How therapists can help harassed kids
Q: In my therapy practice, I often see kids who are being picked on by their peers. How can I help?
A:The way school professionals, therapists, and families view bullying has changed dramatically over the past few decades. Years ago, the predominant adult reaction to a child's complaints about being mistreated by peers was often annoyance, indifference, or a combination of sympathy and helplessness. Bullying was an inevitable, normal part of growing up, it was thought, and kids were largely expected to "work it out" themselves. The youngster doing the complaining was often accused of being a tattletale, implicitly blamed for the problem--it must have been something he or she had done that had triggered the bullying--and told that crying, showing fear, or anger in response just "encouraged" the bullies.
Now we know better. Kids who are bullied are no more to blame for being bullied than are victims of domestic violence for their partners' abuse. We understand that bullying can lead to a host of long-term problems, including poor school performance, illness, diminished self-confidence, anxiety, and depression.
The best approach is to develop comprehensive, schoolwide policies for creating a safe, secure environment for kids, along with a culture of mutual respect, positive relationships, and inclusiveness for all kids. But without the means to transform an entire school, how can a therapist help protect individual youngsters from mistreatment? How can a therapist help these kids develop within themselves the emotional strength and resilience to withstand mistreatment when it does happen?
The following strategies are based on a wide range of studies, including the Youth Voice Project, the first large-scale research effort to gather students' perceptions about bullying, which I conducted with developmental psychologist Charisse Nixon of Penn State University, Erie. We surveyed more than 13,000 youth in grades 5 through 12, of whom nearly 3,000 reported being mistreated by peers twice or more in the previous month. We then asked the group of mistreated youth what had helped them the most, and what had made things worse.
Our survey indicated that appearance--looks and body shape--was the focus of most peer mistreatment; race, sexual orientation, religion, family income, and disability were also focuses. Mistreated young people were straightforward about what kinds of advice widely given by well-meaning adults generally made things worse for them. What, according to our young experts, shouldn't adults say?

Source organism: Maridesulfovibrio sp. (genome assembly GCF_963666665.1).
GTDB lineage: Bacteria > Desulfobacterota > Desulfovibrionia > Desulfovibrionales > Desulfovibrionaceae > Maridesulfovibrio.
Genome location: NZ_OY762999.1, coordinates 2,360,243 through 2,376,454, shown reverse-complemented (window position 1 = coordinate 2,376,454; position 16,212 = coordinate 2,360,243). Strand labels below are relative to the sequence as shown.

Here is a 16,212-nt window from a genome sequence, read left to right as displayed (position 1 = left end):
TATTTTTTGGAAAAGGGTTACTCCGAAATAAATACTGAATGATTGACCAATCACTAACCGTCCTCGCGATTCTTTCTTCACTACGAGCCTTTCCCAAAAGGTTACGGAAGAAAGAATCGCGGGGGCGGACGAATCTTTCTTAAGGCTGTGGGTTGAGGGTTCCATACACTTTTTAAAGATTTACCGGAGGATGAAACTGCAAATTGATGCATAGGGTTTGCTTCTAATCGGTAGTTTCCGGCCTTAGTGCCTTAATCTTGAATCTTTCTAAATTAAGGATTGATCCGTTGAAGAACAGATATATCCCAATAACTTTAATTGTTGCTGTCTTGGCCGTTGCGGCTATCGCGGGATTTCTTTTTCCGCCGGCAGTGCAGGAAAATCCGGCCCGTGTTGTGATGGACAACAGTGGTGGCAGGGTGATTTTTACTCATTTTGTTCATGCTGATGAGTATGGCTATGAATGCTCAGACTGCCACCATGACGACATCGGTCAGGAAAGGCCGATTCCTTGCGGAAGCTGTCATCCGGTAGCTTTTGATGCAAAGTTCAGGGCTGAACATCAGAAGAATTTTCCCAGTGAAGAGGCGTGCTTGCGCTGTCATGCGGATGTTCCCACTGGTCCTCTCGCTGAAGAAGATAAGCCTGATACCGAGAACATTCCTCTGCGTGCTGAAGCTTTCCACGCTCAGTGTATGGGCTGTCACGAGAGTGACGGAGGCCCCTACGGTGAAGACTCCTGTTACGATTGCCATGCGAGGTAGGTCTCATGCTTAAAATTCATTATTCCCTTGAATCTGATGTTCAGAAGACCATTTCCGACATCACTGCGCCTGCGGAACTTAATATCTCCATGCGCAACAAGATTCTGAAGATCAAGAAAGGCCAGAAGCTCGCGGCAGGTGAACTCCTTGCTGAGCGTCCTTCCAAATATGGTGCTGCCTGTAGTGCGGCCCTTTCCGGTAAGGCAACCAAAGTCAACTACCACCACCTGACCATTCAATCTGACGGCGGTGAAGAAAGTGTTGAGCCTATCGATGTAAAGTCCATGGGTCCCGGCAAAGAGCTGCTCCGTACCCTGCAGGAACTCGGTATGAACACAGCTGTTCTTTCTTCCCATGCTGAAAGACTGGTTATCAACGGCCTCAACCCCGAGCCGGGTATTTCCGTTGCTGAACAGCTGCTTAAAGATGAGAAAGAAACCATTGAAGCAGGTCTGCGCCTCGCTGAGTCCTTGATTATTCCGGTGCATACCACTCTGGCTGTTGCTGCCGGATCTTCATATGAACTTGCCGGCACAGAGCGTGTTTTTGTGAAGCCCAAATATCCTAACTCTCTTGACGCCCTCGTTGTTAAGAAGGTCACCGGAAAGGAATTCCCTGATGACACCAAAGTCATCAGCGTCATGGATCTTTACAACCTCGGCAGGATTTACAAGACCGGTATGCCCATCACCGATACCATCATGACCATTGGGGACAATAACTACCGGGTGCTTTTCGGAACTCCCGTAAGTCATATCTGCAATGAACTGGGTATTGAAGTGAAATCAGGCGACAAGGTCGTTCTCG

- "Don't tattle and just work it out on your own." When adults abandon bullied kids to their fates this way, the strong are emboldened and prey on the weak even more.
- "Pretend it doesn't bother you" and/or "Just tell them to stop it" and/or "Tell the other person how the behavior made you feel."Since it's difficult to change the behavior of youth who want to hurt others, adults have frequently advised mistreated kids to change themselves. These youths are told not only to stop reinforcing the bullying by refraining from crying, showing anger, or becoming anxious (thus being expected to demonstrate far more self-control than many adults would in similar circumstances), but to confront the other youngsters effectively or convince them to be more considerate.
These approaches clearly don't work. Two-thirds of the nearly 3,000 persistently mistreated youth in our survey said they'd asked or told the mistreater to stop, and three-fourths had pretended that the behavior hadn't disturbed them. But fewer than one-fifth of students using these strategies told us things had gotten better. Why would they? If such direct, personal approaches worked, our society wouldn't have accumulated a body of civil and criminal law related to preventing and stopping harassment, whether sexual, workplace, cybernetic, or otherwise.
- "This wouldn't have happened to you if you'd acted differently." According to what kids reported on the Youth Voice Project surveys, this is the adult advice least likely to be helpful, most likely to cause more harm. The suggestion to "act differently" derives from a flawed assumption--that there's something about the mistreated youth that causes the mistreatment. Yet we've learned not to tell targets of domestic abuse that they wouldn't be abused if only they learned to cook better or quit disagreeing with their abuser or agreed to have sex more often. These types of advice--once widely used--would now be correctly seen as blaming the victim. We've learned that someone being abused needs to refuse to take responsibility for the abuser's behavior, and that when we blame the victim, even with good intentions, we interfere with that necessary work.